Global leadership skills and mindset provide executives with a competitive edge in today’s fast-paced business environment. It is one thing to be a manager in a familiar environment, but quite another to develop into a global leader. This is where a Global Executive MBA (GEMBA) could prove useful.

Over the years, EMBA programmes have been quick to evolve and very successful in adapting to the climate and requirements of global business. Indeed, the foray of US schools into Europe, and later on the reversal in the trend, is considered one of the major developments marking business education evolution over the past 20 years, according to the Financial Times (FT).

“The first decade of this century saw a growing confidence at European schools as they looked overseas to develop relationships rather than competing with their peers at home. Campuses in the Middle East and Asia sprang up, the most significant being INSEAD’s in Singapore. Joint degrees, particularly with Chinese universities, flourished,” reads FT’s overview of EMBA expansion.

The global business trekker

The Global EMBA (GEMBA) is the “heavyweight” incarnation of this trend, in which executives with global aspirations set out on a path to gain uncanny knowledge that can lead to business growth on a truly international scale. GEMBA programmes focus on creating global leaders with cross-border and cross-functional leadership as well as practical skills for international business management. GEMBA programmes offer the opportunity to receive first-hand experience of global business and obtain sophisticated knowledge about key world economies, while also providing practical insights into local policies.

GEMBA programmes are indeed global. While most of the programme is carried out in a single location, certain modules are conducted at partner schools abroad. In this way, students can take advantage of the faculty, campus, and learning and networking opportunities at reputable partner institutions. One such programme, Kellogg–WHU, named after the partnership between America’s Kellogg School of Management at Northwestern University and Germany’s WHU - Otto Beisheim School of Management, was established nearly twenty years ago, with seven campuses scattered across North America, Asia, the Middle East, and Europe.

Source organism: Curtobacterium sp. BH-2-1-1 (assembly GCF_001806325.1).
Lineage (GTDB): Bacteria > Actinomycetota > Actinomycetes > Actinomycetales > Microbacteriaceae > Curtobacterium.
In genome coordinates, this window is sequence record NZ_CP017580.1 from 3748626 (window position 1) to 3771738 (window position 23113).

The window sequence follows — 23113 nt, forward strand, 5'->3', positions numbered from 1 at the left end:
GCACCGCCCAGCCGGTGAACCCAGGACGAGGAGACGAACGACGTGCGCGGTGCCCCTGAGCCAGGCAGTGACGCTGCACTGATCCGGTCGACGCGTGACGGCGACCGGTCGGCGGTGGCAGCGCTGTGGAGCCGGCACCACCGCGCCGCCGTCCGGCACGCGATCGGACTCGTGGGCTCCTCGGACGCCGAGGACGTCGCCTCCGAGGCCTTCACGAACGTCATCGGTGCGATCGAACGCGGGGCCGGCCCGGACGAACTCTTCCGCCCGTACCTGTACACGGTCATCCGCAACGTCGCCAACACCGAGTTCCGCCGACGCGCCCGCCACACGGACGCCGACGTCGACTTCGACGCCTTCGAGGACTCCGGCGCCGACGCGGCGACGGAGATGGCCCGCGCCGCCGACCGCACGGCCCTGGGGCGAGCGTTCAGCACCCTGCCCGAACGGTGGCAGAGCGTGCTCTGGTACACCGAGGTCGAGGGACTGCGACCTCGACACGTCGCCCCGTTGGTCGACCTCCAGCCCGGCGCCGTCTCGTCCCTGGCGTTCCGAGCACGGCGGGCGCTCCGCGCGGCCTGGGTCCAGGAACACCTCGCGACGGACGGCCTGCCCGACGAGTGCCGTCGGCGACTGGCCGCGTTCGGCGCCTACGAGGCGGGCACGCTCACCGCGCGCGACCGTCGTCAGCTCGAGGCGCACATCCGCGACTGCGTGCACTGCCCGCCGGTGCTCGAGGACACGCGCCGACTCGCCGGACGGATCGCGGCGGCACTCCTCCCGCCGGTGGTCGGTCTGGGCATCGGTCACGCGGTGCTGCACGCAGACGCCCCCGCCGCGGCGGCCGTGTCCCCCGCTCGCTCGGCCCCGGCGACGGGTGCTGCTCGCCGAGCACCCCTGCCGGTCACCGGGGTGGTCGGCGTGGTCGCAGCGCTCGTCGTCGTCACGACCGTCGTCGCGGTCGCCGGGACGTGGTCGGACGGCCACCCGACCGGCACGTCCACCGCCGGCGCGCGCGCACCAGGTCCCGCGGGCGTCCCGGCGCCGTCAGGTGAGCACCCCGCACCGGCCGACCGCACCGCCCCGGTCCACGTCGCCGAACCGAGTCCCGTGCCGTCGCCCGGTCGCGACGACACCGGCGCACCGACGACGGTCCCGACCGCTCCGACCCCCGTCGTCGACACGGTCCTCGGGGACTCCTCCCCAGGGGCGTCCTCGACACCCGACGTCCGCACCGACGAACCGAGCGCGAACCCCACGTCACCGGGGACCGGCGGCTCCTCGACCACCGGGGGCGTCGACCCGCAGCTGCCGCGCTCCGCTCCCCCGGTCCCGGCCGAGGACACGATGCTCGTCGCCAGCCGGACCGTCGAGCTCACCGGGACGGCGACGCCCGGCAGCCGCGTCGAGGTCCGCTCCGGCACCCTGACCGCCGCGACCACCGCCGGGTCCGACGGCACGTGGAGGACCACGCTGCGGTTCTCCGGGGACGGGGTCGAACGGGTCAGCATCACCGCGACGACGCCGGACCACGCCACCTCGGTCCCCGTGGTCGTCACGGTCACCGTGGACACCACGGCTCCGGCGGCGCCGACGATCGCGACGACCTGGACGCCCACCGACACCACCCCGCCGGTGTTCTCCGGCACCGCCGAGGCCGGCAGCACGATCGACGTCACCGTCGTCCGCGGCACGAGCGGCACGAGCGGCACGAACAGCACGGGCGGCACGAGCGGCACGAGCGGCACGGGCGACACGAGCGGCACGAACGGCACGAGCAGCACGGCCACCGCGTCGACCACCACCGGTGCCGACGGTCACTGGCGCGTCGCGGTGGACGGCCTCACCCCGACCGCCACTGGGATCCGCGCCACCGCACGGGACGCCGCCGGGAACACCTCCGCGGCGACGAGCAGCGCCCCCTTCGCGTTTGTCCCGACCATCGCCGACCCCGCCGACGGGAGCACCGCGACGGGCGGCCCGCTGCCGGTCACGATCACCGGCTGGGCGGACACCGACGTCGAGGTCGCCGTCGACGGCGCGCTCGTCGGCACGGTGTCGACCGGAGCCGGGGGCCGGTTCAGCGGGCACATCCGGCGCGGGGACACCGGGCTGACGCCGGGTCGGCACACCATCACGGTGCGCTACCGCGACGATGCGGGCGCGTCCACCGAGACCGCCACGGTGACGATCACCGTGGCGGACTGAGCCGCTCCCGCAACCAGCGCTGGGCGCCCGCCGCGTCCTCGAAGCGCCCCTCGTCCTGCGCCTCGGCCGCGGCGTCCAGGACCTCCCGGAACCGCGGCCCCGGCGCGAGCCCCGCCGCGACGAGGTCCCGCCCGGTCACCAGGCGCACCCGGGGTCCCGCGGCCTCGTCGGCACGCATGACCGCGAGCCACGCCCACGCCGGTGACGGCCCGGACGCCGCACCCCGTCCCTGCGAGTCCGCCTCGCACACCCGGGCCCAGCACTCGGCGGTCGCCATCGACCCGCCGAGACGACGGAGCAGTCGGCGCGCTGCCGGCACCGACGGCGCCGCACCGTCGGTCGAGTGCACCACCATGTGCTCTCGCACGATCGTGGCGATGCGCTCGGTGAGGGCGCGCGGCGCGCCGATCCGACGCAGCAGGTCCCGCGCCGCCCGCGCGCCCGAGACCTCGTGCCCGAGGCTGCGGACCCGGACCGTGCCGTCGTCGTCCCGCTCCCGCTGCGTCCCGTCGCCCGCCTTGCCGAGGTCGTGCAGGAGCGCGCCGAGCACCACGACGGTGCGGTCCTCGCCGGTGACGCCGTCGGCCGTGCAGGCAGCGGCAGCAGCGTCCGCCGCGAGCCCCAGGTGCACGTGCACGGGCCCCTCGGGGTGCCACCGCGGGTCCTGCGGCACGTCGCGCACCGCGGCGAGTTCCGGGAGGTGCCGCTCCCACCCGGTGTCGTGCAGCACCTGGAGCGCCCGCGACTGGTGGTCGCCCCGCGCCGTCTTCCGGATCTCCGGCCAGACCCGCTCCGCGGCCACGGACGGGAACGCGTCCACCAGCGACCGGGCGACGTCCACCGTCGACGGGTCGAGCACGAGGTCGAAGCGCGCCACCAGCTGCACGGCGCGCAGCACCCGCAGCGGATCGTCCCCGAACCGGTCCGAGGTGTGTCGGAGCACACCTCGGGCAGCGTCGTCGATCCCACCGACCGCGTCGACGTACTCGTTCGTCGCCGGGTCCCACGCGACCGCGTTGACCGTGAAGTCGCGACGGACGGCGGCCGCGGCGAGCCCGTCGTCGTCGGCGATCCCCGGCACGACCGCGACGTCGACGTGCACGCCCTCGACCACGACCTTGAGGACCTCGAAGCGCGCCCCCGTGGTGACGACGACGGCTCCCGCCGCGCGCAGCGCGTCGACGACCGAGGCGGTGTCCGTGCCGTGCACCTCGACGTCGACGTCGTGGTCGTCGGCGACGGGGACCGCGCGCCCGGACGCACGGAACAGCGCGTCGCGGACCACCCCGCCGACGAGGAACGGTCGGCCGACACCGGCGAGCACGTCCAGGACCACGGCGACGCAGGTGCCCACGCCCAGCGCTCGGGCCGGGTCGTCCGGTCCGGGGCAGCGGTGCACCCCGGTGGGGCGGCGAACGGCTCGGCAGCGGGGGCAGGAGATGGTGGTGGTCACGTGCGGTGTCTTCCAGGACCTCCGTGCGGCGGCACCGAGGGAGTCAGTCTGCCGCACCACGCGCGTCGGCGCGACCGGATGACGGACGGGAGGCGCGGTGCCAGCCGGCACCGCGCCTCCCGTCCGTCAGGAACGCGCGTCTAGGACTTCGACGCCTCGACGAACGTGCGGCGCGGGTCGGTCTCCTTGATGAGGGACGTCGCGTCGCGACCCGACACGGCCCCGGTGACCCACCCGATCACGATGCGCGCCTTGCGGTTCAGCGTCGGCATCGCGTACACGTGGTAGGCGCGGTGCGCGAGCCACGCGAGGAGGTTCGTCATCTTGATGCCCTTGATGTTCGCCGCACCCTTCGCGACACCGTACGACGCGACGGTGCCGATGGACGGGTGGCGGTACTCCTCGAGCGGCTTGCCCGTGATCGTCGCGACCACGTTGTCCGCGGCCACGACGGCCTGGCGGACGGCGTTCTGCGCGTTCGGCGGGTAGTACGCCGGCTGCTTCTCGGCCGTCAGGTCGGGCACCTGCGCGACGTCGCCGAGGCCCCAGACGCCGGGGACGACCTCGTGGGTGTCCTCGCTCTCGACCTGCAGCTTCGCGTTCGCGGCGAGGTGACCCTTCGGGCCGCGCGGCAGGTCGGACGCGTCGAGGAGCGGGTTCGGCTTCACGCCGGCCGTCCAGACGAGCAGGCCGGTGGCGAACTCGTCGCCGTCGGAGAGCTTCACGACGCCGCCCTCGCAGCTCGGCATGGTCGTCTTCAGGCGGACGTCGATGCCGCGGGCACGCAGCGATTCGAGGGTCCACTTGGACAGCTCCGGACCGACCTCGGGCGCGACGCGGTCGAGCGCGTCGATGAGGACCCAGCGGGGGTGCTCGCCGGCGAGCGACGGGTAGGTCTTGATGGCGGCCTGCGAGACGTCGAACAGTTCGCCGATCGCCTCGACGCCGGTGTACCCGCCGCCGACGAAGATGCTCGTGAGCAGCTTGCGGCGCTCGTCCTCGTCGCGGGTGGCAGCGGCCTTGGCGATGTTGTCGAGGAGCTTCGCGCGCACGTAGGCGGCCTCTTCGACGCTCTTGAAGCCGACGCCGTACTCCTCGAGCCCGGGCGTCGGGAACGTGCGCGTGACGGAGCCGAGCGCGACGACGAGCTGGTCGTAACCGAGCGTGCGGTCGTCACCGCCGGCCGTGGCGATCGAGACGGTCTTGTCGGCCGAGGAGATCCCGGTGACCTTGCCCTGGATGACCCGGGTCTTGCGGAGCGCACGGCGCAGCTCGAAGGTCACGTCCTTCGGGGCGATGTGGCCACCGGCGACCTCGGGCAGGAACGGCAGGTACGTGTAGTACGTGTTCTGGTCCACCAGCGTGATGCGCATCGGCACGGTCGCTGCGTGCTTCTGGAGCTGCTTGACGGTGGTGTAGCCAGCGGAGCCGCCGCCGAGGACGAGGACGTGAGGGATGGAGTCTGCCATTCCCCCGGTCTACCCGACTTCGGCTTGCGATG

GEMBA programmes are also optimised in order to offer maximum flexibility. They mix classroom training in Europe, the Americas, and Asia with distance learning, making sure that executives are able to fit the programme into their busy daily schedule. The length of the programme varies from school to school – the Global EMBA programme offered by SDA Bocconi, for example, takes twenty months to complete, with eight concentrated one-week modules and two nine-day modules which are carried out every other month. Bocconi is offers extremely diverse locations – Milan, Los Angeles, Copenhagen, Shanghai and Sao Paulo – channelling various industries in each of these locations. The INSEAD programme is one of the most intensive, stretching from 14 to 17 months and requiring 51-60 days away from the office. The programme at IESE Business School lasts for up to 14 weeks, or 70 business days of modules in the span of 16 months.

Read: The Executive MBA ROI and Benefits Portfolio

The immersive leader

The first year in a Global EMBA programme is focused on providing a strong foundation of essential business skills. The coursework then builds on this base with advanced topics, usually electives, which are selected by the student.

One of the top benefits of any EMBA programme lies in its multicultural nature and ability to provide students the opportunity to benefit from each other’s different perspectives. Global EMBA courses go one step further, allowing unparalleled and complete immersion in global markets and access to global study opportunities through local partnerships. Courses are taught in different locations by distinguished local experts or faculty members, establishing a strong foundation of business concepts. The modules provide core business knowledge as well as valuable insights into regional markets and geopolitical specifics. The Georgetown-ESADE programme, an alliance between Georgetown University and ESADE Business School, for example, takes place in the business and government centres of Spain, Brazil, the United States, China, Qatar, and India, and mirrors the complexity of the global business environment.